- Pineal germ cell tumor/germinoma – the tumor develops on the midline of the brain, in the majority of cases – in the pineal gland or in the suprasellar region. These tumors cause the rise of the intracranial pressure due to compression of the tectum and occlusion of the Sylvian aqueduct resulting in hydrocephalus, which manifests with headaches, nausea, vomiting and the Parinaud syndrome (the nystagmus (rapid involuntary eye movements), upward gaze paralysis/paresis, failure of convergence and accommodation). Later ataxia, seizures and somnolence may occur.
- Yolk sac tumor (endodermal sinus tumors) is a type of nongerminomatous germ cell tumor that may arise both in the gonads and in the extragonadal sites (for example, the mediastinum). This tumor is common for children in prepuberty. In adults, these tumors usually represent mixed with other germ cell tumor types, such as embryonal carcinoma or teratoma.
- Embryonal carcinoma is a rare tumor, usually found in the ovaries or the testicles. The mean age of diagnosis is 20-30 years.
- Choriocarcinoma is a malignant trophoblastic tumor that may originate in the ovaries or the testis (non-gestational choriocarcinoma when there is no link between the development of the tumor and pregnancy). This tumor may be seen in young males and females in prepuberty or postmenopausal period.
Extragonadal germ cell cancer syndrome
The syndrome was described for the first time in 1979. It was suggested that every poorly differentiated carcinoma should contain germ cell tumors. Chromosomal analysis shows specific chromosome 12 abnormalities.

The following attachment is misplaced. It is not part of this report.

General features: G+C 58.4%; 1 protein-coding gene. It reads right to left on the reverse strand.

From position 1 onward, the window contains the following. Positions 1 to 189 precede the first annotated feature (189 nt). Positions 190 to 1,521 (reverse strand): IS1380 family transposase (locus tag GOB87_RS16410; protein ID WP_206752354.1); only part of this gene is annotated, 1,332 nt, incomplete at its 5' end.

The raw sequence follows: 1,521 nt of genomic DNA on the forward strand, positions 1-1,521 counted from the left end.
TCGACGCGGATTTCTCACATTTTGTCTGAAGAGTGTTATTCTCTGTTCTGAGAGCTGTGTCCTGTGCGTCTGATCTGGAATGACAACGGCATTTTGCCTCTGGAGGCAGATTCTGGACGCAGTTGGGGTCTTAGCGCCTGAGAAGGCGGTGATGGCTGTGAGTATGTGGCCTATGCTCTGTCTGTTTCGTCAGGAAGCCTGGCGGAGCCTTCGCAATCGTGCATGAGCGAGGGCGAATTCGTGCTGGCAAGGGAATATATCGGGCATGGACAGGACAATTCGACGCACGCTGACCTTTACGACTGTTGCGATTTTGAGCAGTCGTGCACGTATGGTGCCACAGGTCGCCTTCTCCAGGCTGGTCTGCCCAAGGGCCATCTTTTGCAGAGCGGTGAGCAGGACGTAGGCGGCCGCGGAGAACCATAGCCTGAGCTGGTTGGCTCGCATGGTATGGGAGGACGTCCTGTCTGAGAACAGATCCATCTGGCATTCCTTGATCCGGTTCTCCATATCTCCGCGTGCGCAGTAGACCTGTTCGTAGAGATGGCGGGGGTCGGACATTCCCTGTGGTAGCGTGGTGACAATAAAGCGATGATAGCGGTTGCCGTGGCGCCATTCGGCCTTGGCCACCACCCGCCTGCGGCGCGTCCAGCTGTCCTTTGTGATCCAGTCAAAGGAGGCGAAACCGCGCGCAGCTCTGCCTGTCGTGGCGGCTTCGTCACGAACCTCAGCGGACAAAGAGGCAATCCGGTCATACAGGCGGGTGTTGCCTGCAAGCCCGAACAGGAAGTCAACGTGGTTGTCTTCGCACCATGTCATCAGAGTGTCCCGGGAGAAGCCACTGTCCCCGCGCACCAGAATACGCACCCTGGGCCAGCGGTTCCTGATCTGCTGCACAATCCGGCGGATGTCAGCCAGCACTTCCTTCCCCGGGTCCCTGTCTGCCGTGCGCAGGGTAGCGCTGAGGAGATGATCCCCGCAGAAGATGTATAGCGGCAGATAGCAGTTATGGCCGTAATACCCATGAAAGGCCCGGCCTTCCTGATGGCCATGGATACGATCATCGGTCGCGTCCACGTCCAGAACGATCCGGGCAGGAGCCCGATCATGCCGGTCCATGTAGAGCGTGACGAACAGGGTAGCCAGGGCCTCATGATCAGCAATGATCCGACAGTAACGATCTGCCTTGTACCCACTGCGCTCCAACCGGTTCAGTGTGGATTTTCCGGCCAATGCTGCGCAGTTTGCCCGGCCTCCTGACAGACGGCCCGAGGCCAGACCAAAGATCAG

The syndrome is characterized by the following features:
- occurs in males younger than 50 years;
- tumors are located in the body midline (mediastinum, retroperitoneum) or multiple pulmonary nodules;
- short symptom interval of less than 3 months and rapid tumor growth;
- elevated levels of HCG and AFP;
- good response to previous radiation therapy or chemotherapy.
Only in rare cases all the features of the syndrome are identified in one person.
Women can also develop these tumors. Any of these features are suggestive of a germ cell tumor.
- Increased alpha-fetoprotein (AFP) and beta-human chorionic gonadotropin (B-hCG0) in 80% of cases of nongerminomatous germ cell cancers;
- lactate dehydrogenase (LDH);
- placental alkaline phosphatase (PLAP) increased in 50% of cases of seminoma;
- CT, MRI scans;
- X-ray imaging;
- Ultrasound examination;
- Bone scan;
- Biopsy of the lesion;
Wide surgery is usually performed to remove the tumor. Orchiectomy (the removal of the testis), oophorectomy (removal of the ovary), hysterectomy (the removal of the uterus) may be required. Lymph nodes of the pelvis should also be resected. Adjuvant radiotherapy is not routinely performed, especially for young patients, but it may be required for the treatment of recurrent or residual cancer.
Related: Leydig cell tumor
Three-four cycles of bleomycin, etoposide, and cisplatin (BEP) are usually administered. Additional chemotherapy with a combination of paclitaxel, ifosfamide, cisplatin (TIP) is recommended when the initial chemotherapy is not effective or the tumor relapses.
Prognosis and the outcomes varies widely depending on the type of tumor, the stage of the disease and the involvement of the other organs.